For you died, and your life is hidden with Christ in God. Colossians 3:3
Over the course of my military career, I’ve been around A LOT of health/fitness-conscious people. Many of them have become true believers in things like cross-fit, yoga, and other forms of exercise and it becomes a way of life for them. Similarly, I’ve seen all the passing diet and nutrition trends that seem to come on strong, make a big splash, then fade off into the twilight as quickly as they arrived. My observation is that younger people generally want to look good by putting in the work (sweat equity), while older people generally want to look good by changing what they eat. Either way, the goal is to look good and embody the epitome of health.
Now, there is nothing wrong with wanting to stay healthy. There is nothing wrong with wanting to eat healthily. I mean, we only have this one body and we have to make it last as long as we can, I suppose. We should all strive to “do better” regarding our own personal health. No, what I’m referring to here are the people that obsess about their appearance. They obsess about wrinkles, body-fat percentage, balding, gray hair, or dress sizes.
The days of our lives are seventy years; And if by reason of strength they are eighty years, Yet their boast is only labor and sorrow; For it is soon cut off, and we fly away.
In the passage above, Moses makes the declarative statement that the age of a man’s life would be between 70 and 80 years. Interestingly, Moses (who himself lived to be 120 years old) wrote this o/a the 15th century B.C. Life spans since then have varied greatly with parts of the ancient world and the middle ages only seeing life spans reaching into the 30s and 40s. However, it is curious to note that we are now back at a time when this 70 to 80 years of life, seems to be the norm, not the exception. But let us make the case for 80 years as a standard. Heck, we could even make the case for 100 years or 1,000 years of age. What do any of these lifespans mean in comparison to eternity?
According to the Free Dictionary, eternity is defined as:
1. endless or infinite time
2. the quality, state, or condition of being eternal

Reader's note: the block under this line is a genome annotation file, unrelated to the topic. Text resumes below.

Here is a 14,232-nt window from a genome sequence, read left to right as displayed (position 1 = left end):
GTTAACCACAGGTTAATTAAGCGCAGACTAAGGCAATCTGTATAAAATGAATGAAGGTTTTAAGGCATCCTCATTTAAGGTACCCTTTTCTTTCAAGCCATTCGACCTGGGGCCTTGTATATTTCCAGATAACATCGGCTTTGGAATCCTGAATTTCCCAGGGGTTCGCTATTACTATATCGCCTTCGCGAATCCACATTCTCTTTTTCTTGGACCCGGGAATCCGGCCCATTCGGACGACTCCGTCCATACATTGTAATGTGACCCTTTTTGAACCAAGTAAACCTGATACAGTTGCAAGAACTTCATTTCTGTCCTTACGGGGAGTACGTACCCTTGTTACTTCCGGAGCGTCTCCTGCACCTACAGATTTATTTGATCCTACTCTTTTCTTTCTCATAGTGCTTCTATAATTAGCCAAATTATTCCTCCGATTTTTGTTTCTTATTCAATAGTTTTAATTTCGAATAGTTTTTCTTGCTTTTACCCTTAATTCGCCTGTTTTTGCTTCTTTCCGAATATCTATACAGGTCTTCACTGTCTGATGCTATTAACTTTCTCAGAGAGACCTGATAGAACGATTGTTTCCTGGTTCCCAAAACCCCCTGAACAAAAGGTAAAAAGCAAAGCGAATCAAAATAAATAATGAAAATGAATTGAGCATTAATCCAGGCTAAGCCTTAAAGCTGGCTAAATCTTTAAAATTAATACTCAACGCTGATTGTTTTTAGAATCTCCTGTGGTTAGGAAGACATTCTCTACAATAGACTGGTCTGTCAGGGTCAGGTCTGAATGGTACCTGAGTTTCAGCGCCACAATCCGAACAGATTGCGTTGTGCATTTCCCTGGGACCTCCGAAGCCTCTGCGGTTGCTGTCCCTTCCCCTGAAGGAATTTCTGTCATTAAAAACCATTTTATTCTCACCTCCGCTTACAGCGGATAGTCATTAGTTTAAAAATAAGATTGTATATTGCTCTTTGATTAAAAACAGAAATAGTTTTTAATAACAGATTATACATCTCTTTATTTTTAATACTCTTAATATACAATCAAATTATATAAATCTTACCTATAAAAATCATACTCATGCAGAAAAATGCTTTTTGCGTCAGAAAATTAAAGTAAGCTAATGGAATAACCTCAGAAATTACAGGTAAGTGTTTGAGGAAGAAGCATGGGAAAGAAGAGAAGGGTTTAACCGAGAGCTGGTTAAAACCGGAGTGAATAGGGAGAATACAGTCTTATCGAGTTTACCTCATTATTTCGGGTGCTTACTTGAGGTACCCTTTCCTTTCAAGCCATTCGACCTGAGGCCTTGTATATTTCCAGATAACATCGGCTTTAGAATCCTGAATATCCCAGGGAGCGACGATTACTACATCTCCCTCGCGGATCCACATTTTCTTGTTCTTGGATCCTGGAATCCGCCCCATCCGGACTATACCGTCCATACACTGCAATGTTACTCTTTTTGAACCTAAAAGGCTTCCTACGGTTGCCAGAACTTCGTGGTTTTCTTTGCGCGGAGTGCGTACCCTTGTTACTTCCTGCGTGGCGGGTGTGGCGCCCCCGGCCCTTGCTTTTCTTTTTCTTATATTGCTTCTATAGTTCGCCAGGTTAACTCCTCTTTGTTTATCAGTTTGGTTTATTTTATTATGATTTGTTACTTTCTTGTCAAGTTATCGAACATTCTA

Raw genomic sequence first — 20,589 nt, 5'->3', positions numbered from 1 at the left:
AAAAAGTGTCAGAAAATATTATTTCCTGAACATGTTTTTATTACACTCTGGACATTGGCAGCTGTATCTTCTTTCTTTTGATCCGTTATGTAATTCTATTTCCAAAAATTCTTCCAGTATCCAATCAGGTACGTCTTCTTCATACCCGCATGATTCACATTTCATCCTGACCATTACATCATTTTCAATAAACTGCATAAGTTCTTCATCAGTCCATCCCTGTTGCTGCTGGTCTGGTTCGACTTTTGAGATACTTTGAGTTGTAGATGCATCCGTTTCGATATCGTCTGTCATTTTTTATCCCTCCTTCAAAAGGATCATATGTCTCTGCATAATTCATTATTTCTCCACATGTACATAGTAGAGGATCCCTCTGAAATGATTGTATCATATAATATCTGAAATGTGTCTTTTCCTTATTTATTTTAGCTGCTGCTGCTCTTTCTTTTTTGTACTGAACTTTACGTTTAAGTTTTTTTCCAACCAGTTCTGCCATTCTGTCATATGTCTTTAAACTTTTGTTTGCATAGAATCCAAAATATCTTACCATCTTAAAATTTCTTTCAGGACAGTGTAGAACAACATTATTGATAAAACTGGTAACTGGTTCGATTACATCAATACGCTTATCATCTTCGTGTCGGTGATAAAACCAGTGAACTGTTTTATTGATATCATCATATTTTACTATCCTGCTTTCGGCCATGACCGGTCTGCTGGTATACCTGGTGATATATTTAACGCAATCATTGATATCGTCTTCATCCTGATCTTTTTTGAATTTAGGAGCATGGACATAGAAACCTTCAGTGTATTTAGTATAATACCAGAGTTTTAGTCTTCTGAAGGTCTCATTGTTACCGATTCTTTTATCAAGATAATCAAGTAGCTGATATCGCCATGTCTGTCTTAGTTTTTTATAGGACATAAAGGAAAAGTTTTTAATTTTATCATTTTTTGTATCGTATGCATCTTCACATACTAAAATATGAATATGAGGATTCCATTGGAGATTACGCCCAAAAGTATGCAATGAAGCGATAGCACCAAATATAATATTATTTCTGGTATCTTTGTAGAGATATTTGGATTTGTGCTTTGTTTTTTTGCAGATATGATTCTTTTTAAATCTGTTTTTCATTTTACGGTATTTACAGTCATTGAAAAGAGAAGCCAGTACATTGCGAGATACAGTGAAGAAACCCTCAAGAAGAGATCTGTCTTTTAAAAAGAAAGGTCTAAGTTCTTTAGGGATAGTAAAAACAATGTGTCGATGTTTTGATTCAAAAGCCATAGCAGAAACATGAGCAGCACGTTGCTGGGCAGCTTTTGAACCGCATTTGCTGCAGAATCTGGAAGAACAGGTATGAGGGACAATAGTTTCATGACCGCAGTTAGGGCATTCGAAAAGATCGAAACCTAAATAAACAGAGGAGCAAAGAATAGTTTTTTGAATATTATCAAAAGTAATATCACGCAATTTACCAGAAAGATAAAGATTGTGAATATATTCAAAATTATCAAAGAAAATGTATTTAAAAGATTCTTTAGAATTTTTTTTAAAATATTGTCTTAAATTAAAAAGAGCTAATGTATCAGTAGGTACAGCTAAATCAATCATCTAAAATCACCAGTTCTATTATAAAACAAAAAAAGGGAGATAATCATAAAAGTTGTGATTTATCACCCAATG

3. (usually plural) any of the aspects of life and thought that are considered to be timeless, esp. timeless and true
4. (Theology) theol the condition of timeless existence, believed by some to characterize the afterlife
5. a seemingly endless period of time: an eternity of waiting.
Even the Antediluvian patriarch Methuselah, who lived to the great age of 969 years old, has now been dead for over 4,000 years. We could fit 12 of our 80-year lifespans into his 969 years, and even he would say his life went by in a flash. Not only that, but he has now been in the eternal realm (at least by our measure of time) four times longer than he lived. Thus, Methuselah will spend all of eternity in the glorious presence of God.
Paradoxically, we live in a world absolutely fixated on the here and now, and this has blinded many to the real nature of reality. True reality, is not what we can touch or see, but the world we can’t see. The writer of Hebrews noted that the Law, the Temple, and everything else, are but shadows of the real things already in heaven. The real reality is the eternal realm. It is the timeless state of being that exists outside of our universal fish tank.
Author’s Note: I often use our fish tank to demonstrate to my children just as we exist outside of the fish tank in our home, God exists outside of our universe, and yet, we are not far away. We can add or take water out. We can add food or move the fish to clean the tank. We can add in décor or take everything out. Furthermore, we can look in and see Goldie’s entire existence all at the same time.
God exists outside of our fish tank so to speak, and He can tweak or change things according to His purposes. However, even though God the Father exists in the realm eternal, He still has nearby and has full reach and depth into our existence through His Son, Jesus Christ, and the Holy Spirit. Furthermore, he can look and see everything, all at the same time and He has determined the length, breadth, width, height, and duration of our existence. Here are some Bible verses affirming the sovereignty of God’s universal rule:
Declaring the end from the beginning, And from ancient times things that are not yet done, Saying, ‘My counsel shall stand, And I will do all My pleasure,’ Isaiah 46:10